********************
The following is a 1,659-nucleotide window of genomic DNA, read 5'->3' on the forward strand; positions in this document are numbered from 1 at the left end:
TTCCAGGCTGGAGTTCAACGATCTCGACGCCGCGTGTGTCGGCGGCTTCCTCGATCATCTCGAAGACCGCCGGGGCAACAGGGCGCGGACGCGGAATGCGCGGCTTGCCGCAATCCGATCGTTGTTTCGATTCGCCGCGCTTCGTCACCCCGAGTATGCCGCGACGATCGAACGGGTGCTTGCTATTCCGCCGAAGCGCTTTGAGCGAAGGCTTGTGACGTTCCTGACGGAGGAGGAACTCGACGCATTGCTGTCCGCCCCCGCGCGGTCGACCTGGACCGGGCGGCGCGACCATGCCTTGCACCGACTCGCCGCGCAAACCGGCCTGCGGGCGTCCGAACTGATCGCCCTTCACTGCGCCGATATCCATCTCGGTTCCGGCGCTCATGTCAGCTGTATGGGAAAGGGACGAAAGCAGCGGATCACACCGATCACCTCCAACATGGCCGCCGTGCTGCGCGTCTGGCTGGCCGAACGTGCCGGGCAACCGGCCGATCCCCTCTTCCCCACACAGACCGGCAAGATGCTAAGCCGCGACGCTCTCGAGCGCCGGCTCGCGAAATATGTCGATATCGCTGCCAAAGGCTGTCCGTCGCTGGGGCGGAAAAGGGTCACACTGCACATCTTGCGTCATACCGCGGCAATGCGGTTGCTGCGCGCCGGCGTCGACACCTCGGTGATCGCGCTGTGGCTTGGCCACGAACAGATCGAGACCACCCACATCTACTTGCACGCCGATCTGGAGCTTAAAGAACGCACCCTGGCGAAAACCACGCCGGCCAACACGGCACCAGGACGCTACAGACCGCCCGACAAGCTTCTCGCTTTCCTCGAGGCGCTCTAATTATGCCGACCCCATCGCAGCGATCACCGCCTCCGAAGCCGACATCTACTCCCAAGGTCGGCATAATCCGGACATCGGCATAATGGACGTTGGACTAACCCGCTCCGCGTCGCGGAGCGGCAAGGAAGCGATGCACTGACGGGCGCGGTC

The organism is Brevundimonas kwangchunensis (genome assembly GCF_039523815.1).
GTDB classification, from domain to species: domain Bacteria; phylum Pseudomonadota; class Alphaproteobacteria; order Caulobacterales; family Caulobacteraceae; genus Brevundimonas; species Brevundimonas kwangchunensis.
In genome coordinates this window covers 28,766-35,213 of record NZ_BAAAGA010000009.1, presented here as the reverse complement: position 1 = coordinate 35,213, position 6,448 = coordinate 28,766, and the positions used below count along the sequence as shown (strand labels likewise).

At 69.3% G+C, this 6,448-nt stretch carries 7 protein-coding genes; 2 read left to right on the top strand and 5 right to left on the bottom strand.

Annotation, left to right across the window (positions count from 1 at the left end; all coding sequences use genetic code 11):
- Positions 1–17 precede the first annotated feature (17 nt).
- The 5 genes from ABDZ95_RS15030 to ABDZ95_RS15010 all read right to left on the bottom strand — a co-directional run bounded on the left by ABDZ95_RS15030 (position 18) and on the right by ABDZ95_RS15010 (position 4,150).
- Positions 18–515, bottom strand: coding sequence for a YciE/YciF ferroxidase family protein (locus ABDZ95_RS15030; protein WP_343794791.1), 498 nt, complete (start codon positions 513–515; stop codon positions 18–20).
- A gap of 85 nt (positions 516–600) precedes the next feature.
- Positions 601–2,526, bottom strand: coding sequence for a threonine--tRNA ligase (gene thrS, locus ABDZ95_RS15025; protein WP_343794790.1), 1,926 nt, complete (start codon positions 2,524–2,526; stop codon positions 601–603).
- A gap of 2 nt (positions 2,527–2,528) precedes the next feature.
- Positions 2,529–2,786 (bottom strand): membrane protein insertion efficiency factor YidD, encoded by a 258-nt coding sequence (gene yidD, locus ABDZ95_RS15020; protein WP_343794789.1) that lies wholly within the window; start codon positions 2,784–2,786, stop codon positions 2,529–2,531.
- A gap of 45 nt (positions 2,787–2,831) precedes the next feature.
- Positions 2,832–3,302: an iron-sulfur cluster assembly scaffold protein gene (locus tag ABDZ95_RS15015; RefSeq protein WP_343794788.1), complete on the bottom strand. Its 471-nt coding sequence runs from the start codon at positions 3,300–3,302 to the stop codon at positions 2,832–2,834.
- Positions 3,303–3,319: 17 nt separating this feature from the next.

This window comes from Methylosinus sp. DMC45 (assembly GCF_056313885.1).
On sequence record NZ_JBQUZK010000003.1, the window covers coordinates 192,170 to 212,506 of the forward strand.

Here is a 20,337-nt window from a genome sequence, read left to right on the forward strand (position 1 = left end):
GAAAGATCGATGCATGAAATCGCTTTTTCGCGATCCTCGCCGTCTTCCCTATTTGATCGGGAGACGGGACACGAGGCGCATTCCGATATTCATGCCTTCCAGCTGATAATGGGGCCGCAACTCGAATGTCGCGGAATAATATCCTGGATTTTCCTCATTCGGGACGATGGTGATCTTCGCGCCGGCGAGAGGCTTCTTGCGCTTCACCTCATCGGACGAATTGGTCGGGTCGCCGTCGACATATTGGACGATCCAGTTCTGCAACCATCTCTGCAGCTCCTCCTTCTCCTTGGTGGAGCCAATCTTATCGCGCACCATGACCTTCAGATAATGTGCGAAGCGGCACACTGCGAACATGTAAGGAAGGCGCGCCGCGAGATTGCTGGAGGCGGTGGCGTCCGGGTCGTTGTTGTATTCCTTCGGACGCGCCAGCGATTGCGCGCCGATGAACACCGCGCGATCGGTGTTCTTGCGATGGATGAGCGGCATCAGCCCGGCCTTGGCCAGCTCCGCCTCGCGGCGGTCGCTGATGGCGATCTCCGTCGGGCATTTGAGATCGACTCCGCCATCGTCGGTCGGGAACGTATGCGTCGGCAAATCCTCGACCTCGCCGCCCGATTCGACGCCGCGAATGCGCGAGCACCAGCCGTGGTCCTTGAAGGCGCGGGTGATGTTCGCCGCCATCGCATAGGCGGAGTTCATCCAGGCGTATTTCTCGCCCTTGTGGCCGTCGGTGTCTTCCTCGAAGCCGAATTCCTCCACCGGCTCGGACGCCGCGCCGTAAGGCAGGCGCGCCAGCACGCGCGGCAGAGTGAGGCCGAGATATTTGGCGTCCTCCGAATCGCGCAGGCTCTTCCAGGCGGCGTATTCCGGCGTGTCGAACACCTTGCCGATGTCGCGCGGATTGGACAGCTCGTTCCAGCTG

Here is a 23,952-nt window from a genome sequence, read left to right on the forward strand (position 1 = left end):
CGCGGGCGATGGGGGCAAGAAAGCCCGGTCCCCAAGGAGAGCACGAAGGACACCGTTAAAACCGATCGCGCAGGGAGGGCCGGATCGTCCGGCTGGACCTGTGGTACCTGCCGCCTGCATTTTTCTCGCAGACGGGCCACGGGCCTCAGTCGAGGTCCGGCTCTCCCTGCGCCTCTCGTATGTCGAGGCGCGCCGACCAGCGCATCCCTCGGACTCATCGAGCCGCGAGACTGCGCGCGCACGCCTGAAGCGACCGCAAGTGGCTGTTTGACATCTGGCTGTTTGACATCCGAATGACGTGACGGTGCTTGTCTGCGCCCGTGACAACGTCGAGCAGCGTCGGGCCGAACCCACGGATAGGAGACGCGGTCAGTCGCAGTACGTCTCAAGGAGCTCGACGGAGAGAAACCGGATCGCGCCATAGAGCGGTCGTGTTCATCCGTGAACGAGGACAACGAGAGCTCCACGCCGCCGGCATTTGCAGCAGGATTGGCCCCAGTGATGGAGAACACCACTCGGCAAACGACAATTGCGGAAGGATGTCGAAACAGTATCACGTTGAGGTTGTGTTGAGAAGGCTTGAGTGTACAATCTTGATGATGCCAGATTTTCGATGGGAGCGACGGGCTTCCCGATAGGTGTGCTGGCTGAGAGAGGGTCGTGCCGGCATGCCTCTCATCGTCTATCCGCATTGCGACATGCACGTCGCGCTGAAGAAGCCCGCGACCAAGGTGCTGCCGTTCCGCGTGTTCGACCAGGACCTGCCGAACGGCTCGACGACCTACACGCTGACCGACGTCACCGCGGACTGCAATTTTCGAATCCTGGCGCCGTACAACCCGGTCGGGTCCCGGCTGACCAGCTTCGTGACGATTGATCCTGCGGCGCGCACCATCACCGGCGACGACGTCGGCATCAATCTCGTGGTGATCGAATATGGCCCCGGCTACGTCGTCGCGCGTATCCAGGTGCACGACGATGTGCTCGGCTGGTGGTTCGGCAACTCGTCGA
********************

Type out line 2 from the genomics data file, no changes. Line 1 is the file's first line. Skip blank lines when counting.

TTCCAGGCTGGAGTTCAACGATCTCGACGCCGCGTGTGTCGGCGGCTTCCTCGATCATCTCGAAGACCGCCGGGGCAACAGGGCGCGGACGCGGAATGCGCGGCTTGCCGCAATCCGATCGTTGTTTCGATTCGCCGCGCTTCGTCACCCCGAGTATGCCGCGACGATCGAACGGGTGCTTGCTATTCCGCCGAAGCGCTTTGAGCGAAGGCTTGTGACGTTCCTGACGGAGGAGGAACTCGACGCATTGCTGTCCGCCCCCGCGCGGTCGACCTGGACCGGGCGGCGCGACCATGCCTTGCACCGACTCGCCGCGCAAACCGGCCTGCGGGCGTCCGAACTGATCGCCCTTCACTGCGCCGATATCCATCTCGGTTCCGGCGCTCATGTCAGCTGTATGGGAAAGGGACGAAAGCAGCGGATCACACCGATCACCTCCAACATGGCCGCCGTGCTGCGCGTCTGGCTGGCCGAACGTGCCGGGCAACCGGCCGATCCCCTCTTCCCCACACAGACCGGCAAGATGCTAAGCCGCGACGCTCTCGAGCGCCGGCTCGCGAAATATGTCGATATCGCTGCCAAAGGCTGTCCGTCGCTGGGGCGGAAAAGGGTCACACTGCACATCTTGCGTCATACCGCGGCAATGCGGTTGCTGCGCGCCGGCGTCGACACCTCGGTGATCGCGCTGTGGCTTGGCCACGAACAGATCGAGACCACCCACATCTACTTGCACGCCGATCTGGAGCTTAAAGAACGCACCCTGGCGAAAACCACGCCGGCCAACACGGCACCAGGACGCTACAGACCGCCCGACAAGCTTCTCGCTTTCCTCGAGGCGCTCTAATTATGCCGACCCCATCGCAGCGATCACCGCCTCCGAAGCCGACATCTACTCCCAAGGTCGGCATAATCCGGACATCGGCATAATGGACGTTGGACTAACCCGCTCCGCGTCGCGGAGCGGCAAGGAAGCGATGCACTGACGGGCGCGGTC